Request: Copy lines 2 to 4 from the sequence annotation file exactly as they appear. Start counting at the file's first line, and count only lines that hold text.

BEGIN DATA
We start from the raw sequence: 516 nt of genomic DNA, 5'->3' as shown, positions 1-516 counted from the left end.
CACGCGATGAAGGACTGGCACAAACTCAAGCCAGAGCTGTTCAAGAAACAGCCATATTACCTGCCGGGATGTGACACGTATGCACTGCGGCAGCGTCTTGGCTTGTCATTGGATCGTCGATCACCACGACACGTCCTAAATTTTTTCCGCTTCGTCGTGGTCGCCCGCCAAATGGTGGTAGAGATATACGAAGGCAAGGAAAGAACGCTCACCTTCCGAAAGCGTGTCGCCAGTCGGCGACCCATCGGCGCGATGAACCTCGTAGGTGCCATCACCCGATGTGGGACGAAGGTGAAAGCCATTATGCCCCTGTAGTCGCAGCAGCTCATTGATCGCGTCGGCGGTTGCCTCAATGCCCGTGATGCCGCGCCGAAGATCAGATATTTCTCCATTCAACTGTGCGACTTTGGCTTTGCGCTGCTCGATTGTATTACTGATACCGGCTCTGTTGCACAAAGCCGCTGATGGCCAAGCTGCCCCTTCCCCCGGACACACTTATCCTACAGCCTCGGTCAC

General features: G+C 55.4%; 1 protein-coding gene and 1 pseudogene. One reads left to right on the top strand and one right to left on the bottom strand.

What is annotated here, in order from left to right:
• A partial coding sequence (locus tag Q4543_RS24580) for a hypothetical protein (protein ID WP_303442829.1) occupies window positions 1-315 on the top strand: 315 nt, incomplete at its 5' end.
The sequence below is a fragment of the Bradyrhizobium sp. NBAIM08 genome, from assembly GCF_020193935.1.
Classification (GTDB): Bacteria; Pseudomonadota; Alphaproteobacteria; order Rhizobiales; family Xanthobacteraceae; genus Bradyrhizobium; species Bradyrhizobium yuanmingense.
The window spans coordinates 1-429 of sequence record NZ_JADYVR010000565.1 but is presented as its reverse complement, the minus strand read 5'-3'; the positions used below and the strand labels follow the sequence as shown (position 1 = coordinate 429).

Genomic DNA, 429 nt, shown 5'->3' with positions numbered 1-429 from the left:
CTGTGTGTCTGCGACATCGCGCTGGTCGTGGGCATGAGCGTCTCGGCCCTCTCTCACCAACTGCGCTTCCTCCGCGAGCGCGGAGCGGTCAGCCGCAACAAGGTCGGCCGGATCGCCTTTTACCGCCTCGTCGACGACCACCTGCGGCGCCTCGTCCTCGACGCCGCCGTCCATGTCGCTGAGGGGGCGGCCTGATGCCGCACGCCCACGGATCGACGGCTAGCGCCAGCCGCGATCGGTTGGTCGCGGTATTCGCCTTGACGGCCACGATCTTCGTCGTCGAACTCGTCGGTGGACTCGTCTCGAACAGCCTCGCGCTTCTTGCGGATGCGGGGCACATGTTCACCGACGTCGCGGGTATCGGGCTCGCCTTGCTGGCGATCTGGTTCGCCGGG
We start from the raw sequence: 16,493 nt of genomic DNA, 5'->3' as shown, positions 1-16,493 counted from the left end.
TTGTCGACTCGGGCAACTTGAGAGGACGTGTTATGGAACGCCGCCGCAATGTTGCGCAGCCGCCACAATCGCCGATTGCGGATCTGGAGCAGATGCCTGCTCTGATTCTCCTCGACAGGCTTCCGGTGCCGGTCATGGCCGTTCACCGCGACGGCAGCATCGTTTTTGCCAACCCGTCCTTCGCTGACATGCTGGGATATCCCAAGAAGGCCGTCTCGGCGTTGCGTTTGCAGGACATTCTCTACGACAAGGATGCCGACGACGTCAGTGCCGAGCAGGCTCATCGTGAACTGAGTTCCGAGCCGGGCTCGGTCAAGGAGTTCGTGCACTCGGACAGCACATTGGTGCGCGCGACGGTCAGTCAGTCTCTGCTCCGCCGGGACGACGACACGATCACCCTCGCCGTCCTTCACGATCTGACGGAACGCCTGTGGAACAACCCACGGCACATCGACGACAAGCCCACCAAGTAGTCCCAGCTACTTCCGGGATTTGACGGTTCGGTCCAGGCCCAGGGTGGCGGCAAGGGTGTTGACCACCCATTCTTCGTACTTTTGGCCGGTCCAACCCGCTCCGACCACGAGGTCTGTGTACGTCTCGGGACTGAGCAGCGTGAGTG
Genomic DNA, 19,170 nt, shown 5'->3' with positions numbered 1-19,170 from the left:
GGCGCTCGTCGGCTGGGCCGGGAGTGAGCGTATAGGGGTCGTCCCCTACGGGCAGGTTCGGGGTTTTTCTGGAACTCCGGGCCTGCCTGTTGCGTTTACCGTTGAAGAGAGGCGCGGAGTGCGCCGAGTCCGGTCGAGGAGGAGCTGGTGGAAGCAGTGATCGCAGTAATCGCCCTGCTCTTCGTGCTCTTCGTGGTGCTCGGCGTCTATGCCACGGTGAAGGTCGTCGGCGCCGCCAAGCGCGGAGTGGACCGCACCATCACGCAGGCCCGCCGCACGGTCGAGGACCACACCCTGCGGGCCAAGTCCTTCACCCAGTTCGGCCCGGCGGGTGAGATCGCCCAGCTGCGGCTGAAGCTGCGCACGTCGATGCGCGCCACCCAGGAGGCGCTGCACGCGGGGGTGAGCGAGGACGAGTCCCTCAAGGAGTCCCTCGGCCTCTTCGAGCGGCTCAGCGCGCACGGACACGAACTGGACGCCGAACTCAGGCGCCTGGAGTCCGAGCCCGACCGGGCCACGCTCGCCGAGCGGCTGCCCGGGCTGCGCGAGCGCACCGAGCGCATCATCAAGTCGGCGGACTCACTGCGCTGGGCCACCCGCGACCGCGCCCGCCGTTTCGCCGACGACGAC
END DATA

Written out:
CACGCGATGAAGGACTGGCACAAACTCAAGCCAGAGCTGTTCAAGAAACAGCCATATTACCTGCCGGGATGTGACACGTATGCACTGCGGCAGCGTCTTGGCTTGTCATTGGATCGTCGATCACCACGACACGTCCTAAATTTTTTCCGCTTCGTCGTGGTCGCCCGCCAAATGGTGGTAGAGATATACGAAGGCAAGGAAAGAACGCTCACCTTCCGAAAGCGTGTCGCCAGTCGGCGACCCATCGGCGCGATGAACCTCGTAGGTGCCATCACCCGATGTGGGACGAAGGTGAAAGCCATTATGCCCCTGTAGTCGCAGCAGCTCATTGATCGCGTCGGCGGTTGCCTCAATGCCCGTGATGCCGCGCCGAAGATCAGATATTTCTCCATTCAACTGTGCGACTTTGGCTTTGCGCTGCTCGATTGTATTACTGATACCGGCTCTGTTGCACAAAGCCGCTGATGGCCAAGCTGCCCCTTCCCCCGGACACACTTATCCTACAGCCTCGGTCAC

General features: G+C 55.4%; 1 protein-coding gene and 1 pseudogene. One reads left to right on the top strand and one right to left on the bottom strand.

What is annotated here, in order from left to right: